California's unemployment rate continues to move lower, dropping to 8.3 percent in December, even as the number of jobs declined in some higher-wage industries such as manufacturing and construction.
The latest jobless figure is 1.5 percentage points lower than it was in December 2012.
The state Employment Development Department also reported Friday that California added 13,600 nonfarm payroll jobs last month, bringing total job gains in the state to 922,500 since February 2010. That's when the department says the recovery from the recession began.
California's jobless rate remains above the national average of 6.7 percent.
Despite adding 235,700 jobs in 2013, higher-wage sectors such as manufacturing and construction posted declines in December. Manufacturing saw the biggest drop, with 6,000 fewer jobs.
For the year, however, manufacturing jobs remained flat, while the number of construction jobs grew 4.8 percent, the highest rate among all sectors.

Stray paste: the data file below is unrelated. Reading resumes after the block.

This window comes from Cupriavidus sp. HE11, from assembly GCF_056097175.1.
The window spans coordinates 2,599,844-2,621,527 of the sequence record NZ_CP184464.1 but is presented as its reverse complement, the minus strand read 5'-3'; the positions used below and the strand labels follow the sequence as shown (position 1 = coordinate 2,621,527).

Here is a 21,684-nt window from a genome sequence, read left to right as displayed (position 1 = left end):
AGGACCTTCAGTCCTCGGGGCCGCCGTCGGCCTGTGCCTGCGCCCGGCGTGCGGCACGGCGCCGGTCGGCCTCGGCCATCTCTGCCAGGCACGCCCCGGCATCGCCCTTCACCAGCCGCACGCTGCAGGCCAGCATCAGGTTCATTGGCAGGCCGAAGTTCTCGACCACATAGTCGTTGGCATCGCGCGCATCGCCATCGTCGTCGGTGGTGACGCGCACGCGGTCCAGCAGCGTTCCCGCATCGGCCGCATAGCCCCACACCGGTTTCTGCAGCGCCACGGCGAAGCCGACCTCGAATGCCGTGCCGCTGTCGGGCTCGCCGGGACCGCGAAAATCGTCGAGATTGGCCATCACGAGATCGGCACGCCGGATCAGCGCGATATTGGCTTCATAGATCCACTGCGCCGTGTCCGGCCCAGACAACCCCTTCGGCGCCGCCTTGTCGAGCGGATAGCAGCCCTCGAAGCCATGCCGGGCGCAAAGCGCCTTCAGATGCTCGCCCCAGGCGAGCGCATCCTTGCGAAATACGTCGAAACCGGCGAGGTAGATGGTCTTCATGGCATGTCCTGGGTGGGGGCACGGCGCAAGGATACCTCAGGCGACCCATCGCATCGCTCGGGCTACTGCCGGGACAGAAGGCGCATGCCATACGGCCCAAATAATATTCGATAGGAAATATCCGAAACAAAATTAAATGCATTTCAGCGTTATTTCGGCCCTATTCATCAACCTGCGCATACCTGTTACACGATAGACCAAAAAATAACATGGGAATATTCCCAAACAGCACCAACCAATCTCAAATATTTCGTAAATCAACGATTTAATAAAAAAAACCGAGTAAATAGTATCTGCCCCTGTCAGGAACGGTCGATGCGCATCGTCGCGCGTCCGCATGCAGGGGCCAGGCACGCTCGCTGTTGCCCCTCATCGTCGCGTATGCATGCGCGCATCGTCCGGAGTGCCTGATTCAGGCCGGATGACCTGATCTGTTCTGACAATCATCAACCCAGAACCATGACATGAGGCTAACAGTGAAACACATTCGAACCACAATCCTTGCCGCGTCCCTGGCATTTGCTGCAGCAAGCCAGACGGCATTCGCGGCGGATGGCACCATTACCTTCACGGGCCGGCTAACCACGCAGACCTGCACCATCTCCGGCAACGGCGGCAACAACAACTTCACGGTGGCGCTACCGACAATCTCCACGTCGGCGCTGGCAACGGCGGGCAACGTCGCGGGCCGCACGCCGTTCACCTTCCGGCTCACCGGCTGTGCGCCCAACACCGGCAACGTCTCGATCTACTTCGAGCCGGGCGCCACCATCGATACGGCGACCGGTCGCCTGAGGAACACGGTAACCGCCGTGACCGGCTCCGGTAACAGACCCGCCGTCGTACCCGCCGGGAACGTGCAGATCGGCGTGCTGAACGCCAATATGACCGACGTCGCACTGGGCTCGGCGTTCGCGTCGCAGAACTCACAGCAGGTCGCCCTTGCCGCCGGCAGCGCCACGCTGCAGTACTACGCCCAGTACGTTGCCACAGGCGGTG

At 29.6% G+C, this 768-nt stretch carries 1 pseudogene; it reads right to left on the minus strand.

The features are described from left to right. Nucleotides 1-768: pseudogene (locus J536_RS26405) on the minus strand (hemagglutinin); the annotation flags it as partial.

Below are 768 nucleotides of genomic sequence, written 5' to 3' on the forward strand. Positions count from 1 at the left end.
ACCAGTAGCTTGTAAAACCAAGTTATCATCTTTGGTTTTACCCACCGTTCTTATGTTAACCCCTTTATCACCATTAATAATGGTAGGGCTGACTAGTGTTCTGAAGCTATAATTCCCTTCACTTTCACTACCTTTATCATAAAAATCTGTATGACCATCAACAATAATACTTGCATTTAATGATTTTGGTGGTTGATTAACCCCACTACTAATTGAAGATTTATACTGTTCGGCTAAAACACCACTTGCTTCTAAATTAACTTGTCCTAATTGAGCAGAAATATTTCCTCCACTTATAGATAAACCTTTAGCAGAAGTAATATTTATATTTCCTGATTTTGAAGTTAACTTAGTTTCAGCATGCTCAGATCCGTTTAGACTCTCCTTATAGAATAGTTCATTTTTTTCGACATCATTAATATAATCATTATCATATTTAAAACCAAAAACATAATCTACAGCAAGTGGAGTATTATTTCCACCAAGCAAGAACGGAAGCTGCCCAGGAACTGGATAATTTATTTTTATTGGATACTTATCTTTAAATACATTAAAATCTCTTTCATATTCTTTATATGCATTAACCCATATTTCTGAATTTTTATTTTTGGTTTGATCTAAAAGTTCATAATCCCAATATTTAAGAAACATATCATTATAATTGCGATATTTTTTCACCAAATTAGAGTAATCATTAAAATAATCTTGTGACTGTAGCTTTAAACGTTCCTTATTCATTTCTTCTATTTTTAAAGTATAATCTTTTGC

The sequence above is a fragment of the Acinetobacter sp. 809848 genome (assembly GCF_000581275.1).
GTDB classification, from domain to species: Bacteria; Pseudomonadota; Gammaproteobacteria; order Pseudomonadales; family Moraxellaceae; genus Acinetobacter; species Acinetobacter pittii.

Leisure and hospitality was the second highest growth sector in 2013, with the number of jobs growing 4.5 percent in 2013. Government was the only sector to lose jobs.
The state's unemployment rate had risen to double digits during the recession and was at 9 percent or higher for five years until May 2013.
Even with the declining unemployment rate, 1.5 million members of California's labor force remained without jobs in December, according to preliminary, seasonally adjusted data. In addition, the number of people counted in the state's labor pool has been declining, from 18.6 million in October to 18.5 million in December. Part of that drop could represent people who remain without work and have given up looking for a job.
Unemployment rates were generally higher in California's interior counties, primarily those dependent on farming. Imperial County, along the Mexican border, and Colusa County, north of Sacramento, had by far the state's highest unemployment rates, at 22.5 percent and 20.5 percent, respectively.
Marin, San Francisco and San Mateo counties had the lowest unemployment rates, all below 5 percent.